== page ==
A relational database is not only a source of content. It can also be used as a mine for domain information related to domain of an application that uses that database. The schema, if it is well maintained, will give you an overview of the problem domain. If the schema is not well maintained, you can factor out the conventions used in that particular database for relations and create a patched schema with the real relations. As you generate a graph of the database you can start filtering out some of the details (important for business logic) but not for the big picture. Some of the things you can get from the graph will be trivial. It might also give you a better understanding of the big picture. By plotting this graph, you can get a overview helpful for identifying subdomains.
Maybe if we have a sufficiently large body of text describing the domain we can use a statistical approach to identify words relevant to the domain. The identification of these words will probably be easier if we have some larger body of text to use as for comparison of the frequencies of sentence construction words in that language (that is to filter out words like: 'the', 'for', 'he', 'she' et.c. in english).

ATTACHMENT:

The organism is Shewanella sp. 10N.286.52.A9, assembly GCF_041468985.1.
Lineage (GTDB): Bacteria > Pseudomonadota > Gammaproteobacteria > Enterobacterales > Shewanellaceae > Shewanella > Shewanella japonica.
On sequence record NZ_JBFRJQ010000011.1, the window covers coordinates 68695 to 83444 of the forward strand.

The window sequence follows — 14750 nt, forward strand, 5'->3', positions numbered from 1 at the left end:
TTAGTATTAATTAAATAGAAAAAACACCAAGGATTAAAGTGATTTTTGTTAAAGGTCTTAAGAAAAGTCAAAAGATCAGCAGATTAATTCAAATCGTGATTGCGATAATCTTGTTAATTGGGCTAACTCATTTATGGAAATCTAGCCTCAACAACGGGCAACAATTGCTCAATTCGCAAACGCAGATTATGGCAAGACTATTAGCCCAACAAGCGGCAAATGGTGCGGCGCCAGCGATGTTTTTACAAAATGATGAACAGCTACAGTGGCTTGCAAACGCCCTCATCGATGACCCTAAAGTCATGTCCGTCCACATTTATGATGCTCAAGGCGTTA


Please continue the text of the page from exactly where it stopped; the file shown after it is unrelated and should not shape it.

By combining the above simple domain mining techniques and talking to people fluent in the domain you can get a shallow technical understanding of the domain. This can be helpful for understanding the details of the domain.